The Chinese Factor

Late in September of 1999 the bullion market was turned into turmoil by the news that the European central banks had used the IMF/World bank meeting in Washington to spring a major surprise; the Washington Accord that limit sales by the participating banks to 400 tons per year for the next 5 years – due to expire in 2004 – and not to increase the amount of gold they out on lease.

The gold price, which had already increased from $255 to $270 in the period just before the announcement (insider trading by central bankers??) spiked to almost $340 in the days that followed. Then, with hard work from the bankers who ‘were staring into the abyss’, according to a private statement by the Governor of the Bank of England, the gold price was brought down to well below $300 again.

On that occasion the reaction to the news was immediate, but then the market was brought under control again; the latter being possible because demand for bullion could be satisfied by gold available from the vaults of the central banks. Last Friday there was another piece of surprise news, potentially of far greater import than the shock of four years ago, but this time the effect is almost sure to take a much longer time to take hold.

This time, though, if the article in Friday’s “China Daily” of Hong Kong turns into fact, the probability of the potential new demand being satisfied from available gold stocks while keeping the gold price under control is zero.

We all know that the Chinese economy has been growing at a furious pace for some years now, with annual growth in or close to double figures more often than not. China is not only building healthy reserves from its growing domination of the export markets, but Chinese households are becoming rich as well – and saving around 30% of their incomes.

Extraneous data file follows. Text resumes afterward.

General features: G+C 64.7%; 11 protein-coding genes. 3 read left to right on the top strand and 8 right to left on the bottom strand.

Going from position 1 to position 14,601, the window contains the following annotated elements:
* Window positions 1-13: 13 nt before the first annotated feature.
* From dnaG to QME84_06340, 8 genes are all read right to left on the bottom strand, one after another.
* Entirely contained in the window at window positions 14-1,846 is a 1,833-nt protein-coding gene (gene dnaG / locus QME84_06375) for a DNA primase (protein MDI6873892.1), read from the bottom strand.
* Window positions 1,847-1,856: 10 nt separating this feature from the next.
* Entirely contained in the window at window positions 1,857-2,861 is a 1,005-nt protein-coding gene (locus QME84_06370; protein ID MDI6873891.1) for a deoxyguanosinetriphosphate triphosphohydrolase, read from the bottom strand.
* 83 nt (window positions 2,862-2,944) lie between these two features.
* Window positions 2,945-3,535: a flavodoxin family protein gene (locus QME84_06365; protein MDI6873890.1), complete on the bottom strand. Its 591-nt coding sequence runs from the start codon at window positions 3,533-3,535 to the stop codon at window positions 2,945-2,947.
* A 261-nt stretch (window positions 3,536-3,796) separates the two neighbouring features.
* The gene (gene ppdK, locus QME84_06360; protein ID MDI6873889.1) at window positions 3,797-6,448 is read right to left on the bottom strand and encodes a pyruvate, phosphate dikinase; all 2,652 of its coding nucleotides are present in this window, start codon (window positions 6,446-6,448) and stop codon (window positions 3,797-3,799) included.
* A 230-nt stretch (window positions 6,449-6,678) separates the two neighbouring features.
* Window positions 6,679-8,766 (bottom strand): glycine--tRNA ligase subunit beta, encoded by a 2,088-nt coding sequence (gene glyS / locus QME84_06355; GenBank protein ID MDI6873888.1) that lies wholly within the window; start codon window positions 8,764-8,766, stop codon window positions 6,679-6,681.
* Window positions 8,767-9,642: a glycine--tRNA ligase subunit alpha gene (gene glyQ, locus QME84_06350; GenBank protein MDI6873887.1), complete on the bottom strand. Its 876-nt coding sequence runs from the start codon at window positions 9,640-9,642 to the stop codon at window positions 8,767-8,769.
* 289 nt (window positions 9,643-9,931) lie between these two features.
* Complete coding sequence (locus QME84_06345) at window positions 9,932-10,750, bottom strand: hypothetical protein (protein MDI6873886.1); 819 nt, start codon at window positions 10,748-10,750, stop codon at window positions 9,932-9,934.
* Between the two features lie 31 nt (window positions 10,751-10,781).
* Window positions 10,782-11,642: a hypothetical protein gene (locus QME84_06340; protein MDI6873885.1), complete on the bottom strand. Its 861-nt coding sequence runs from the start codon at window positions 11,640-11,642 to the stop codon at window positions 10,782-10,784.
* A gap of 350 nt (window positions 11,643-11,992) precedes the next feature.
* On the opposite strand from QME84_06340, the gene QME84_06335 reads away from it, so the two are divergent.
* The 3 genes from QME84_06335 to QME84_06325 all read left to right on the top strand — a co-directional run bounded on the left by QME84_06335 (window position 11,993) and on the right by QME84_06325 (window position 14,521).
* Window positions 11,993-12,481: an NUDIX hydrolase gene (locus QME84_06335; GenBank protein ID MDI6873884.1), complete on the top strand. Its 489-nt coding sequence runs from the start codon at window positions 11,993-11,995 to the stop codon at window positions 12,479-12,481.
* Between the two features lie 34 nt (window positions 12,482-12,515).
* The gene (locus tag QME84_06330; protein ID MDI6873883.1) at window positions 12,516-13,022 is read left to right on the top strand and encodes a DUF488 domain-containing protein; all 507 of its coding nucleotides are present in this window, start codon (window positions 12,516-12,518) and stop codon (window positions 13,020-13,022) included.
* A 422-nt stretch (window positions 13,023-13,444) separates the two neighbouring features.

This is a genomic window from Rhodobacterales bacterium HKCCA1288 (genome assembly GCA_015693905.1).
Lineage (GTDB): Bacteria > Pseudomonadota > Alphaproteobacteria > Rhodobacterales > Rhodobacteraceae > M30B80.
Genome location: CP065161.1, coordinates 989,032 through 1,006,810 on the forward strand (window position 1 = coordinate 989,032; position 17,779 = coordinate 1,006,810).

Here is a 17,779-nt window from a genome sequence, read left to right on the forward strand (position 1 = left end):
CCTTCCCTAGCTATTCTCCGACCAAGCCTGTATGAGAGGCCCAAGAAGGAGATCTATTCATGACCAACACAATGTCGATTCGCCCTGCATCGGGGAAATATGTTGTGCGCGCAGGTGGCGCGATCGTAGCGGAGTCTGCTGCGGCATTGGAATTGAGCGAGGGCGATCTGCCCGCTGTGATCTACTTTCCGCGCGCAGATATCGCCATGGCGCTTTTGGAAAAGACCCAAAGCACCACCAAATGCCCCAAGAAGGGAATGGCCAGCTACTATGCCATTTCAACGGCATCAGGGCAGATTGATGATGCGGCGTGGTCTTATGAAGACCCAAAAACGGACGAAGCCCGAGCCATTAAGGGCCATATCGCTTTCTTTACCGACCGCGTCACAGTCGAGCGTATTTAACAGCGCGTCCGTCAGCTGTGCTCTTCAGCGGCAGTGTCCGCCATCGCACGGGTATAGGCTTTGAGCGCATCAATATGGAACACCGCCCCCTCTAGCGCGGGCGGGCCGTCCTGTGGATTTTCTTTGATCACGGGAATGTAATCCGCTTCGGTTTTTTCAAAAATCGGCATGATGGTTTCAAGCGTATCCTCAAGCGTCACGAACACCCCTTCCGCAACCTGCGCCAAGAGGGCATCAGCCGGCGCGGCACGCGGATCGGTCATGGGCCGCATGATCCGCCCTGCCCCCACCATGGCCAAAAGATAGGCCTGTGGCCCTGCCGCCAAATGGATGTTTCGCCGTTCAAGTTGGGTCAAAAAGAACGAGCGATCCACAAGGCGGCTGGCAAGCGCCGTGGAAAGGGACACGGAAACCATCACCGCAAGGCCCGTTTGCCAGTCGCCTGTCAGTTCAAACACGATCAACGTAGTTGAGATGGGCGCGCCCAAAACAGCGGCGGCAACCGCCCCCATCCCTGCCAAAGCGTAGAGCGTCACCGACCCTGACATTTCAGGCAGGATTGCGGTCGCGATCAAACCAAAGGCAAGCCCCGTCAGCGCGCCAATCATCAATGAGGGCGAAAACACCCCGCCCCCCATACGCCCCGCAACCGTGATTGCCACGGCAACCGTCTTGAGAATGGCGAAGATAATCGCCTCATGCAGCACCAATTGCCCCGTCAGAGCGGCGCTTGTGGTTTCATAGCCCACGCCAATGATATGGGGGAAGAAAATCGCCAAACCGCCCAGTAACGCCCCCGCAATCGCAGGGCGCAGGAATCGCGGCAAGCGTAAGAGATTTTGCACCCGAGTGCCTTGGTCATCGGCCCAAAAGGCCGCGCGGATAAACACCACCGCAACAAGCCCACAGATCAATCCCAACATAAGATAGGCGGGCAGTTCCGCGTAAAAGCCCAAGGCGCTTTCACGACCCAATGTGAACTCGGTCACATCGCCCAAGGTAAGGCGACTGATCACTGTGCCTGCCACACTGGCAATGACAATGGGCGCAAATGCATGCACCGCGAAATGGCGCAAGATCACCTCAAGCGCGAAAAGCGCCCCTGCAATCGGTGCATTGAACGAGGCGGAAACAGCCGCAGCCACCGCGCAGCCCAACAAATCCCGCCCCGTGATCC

All Asian peoples are great savers; Japanese households have saved about $12 trillion, an amount the Chinese lag, having made a much later start. But their savings already sit at an impressive $1,28 trillion.

A second shared characteristic of Asian peoples, though not unique to them, is that gold represents the ultimate form of wealth. Not all of them do it in the manner that is favoured in India, where gold in the form of jewellery forms the treasure chest of each family. Yet it is immaterial whether the preference is for jewellery, coins or bullion – gold is number one on the list of desired assets. Sunil Madhok in a 1999 article at gave a breakdown of the 33 000 tons of gold – as much as there are supposed to be in all central banks – just in private hands in India.

For example, a household with a monthly income between $231 and $578 would own on average just less than one third of a kilogram of gold jewelry. A family with monthly income of $1156-2312 would own as much as 2 kilograms of gold. However, there are 2,5 million households in this category in India, holding a total of 5 000 tons of gold – more than the gold reserves of any single central bank outside of the US.

China is more populous than India, but they are still near the bottom rungs of the earnings ladder. It will be quite a long time before a substantial number of Chinese families will own more than a few tens of grams of gold, let alone a good fraction of a kilogram. Yet, that does not mean that the statement by the gold guru of the bank of China, Xi Jianhua, that it makes a lot of economic sense to lift the current ban on individual trading in precious metals, is of no consequence.

Far from being of low impact, the possibility that the restriction could be lifted as part of a rational approach to some of China’s economic problems, is of much greater import than was the Washington Accord. Four years ago. Consider the statistics.